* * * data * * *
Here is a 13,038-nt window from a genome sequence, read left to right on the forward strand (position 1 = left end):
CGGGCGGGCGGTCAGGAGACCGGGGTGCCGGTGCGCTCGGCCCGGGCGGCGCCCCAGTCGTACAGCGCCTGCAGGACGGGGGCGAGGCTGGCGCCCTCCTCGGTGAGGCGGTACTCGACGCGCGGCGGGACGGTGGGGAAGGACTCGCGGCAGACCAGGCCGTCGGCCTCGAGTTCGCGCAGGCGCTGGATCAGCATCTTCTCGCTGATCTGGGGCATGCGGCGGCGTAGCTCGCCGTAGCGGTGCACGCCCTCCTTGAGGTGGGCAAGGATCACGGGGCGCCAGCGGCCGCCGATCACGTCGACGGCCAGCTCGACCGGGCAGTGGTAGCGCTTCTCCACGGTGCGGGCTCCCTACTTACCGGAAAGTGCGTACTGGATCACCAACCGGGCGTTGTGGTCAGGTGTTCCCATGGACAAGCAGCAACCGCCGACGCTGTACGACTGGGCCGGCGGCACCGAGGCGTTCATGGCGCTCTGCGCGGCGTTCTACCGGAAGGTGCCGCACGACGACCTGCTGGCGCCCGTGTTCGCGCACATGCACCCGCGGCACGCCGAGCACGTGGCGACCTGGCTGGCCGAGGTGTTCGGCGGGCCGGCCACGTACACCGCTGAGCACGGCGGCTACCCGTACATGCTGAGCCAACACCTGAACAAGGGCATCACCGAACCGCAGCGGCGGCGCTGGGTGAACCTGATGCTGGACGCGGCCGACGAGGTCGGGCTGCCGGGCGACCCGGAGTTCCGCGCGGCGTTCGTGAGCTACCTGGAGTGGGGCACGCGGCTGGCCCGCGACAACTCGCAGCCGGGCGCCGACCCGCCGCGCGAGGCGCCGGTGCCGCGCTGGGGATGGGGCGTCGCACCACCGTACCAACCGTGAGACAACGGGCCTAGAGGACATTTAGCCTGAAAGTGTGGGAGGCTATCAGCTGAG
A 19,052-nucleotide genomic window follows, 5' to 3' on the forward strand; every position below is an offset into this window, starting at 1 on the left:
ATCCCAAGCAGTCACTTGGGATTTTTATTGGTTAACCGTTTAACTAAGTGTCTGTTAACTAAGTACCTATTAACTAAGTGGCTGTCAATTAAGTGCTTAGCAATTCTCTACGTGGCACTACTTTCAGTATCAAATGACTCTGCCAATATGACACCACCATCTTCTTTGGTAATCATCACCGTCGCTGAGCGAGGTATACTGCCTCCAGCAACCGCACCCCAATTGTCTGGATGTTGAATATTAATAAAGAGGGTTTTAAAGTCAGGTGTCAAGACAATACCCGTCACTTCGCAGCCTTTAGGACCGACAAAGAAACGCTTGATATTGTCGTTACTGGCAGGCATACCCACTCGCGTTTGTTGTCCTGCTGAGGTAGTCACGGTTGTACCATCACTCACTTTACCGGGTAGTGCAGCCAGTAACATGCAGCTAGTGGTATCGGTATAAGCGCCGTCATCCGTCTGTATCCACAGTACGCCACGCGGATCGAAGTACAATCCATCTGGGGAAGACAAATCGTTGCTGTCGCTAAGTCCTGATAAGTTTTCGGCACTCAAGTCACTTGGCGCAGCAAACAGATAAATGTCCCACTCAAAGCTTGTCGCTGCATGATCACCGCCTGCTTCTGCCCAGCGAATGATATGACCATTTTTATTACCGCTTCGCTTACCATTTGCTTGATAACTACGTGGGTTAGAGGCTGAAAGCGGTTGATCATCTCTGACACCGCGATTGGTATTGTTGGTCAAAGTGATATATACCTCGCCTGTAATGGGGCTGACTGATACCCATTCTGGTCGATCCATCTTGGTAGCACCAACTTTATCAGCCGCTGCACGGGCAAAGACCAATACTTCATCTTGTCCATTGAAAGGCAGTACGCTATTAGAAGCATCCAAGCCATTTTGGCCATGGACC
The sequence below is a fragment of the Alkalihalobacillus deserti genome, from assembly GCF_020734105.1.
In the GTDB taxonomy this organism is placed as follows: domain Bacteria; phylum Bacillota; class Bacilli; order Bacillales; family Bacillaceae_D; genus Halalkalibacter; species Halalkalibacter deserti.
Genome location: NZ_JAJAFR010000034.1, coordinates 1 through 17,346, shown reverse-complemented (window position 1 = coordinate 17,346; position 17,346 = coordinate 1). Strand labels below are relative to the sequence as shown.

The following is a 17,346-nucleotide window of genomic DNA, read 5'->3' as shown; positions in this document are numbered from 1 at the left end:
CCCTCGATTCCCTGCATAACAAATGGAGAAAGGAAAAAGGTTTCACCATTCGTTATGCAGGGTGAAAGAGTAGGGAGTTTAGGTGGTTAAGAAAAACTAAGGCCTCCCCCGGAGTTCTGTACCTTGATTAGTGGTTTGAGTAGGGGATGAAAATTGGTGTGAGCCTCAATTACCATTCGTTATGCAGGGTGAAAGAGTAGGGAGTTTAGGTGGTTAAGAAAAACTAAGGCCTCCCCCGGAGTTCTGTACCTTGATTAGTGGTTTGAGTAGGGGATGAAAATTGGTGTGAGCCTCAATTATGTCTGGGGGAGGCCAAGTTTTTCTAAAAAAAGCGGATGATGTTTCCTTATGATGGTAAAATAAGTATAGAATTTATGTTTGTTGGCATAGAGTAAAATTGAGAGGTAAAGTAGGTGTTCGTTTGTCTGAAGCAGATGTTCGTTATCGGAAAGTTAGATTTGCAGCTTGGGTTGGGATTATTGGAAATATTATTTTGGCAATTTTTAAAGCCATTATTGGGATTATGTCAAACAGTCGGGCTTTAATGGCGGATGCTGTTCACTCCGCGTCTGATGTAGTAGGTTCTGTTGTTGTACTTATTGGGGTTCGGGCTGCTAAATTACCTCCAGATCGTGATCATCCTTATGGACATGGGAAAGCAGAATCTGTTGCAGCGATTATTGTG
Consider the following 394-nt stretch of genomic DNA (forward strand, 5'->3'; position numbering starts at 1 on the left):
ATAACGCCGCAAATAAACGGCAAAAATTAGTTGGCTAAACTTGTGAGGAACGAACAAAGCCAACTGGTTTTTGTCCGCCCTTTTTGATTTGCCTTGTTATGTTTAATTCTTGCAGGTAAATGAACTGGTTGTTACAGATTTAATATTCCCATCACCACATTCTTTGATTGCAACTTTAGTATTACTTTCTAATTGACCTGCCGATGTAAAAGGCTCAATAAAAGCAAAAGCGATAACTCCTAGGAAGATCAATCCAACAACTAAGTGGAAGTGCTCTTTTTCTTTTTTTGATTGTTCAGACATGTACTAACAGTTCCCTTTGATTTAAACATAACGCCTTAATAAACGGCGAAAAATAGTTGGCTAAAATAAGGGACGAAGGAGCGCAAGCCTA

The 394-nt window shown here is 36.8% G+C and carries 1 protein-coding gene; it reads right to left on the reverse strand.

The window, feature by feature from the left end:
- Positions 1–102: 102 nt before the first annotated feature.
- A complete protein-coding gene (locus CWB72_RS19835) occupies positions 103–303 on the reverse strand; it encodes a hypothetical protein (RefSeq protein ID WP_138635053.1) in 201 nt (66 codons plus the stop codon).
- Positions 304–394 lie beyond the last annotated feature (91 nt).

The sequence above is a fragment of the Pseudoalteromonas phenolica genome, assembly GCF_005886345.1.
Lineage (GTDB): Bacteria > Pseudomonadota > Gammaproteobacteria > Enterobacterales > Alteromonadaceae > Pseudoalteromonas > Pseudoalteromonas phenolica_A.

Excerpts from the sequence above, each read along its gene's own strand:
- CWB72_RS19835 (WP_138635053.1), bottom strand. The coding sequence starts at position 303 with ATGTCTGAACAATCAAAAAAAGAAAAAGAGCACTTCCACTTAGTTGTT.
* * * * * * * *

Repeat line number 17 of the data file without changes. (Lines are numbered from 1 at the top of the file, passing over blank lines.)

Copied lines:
The sequence above is a fragment of the Pseudoalteromonas phenolica genome, assembly GCF_005886345.1.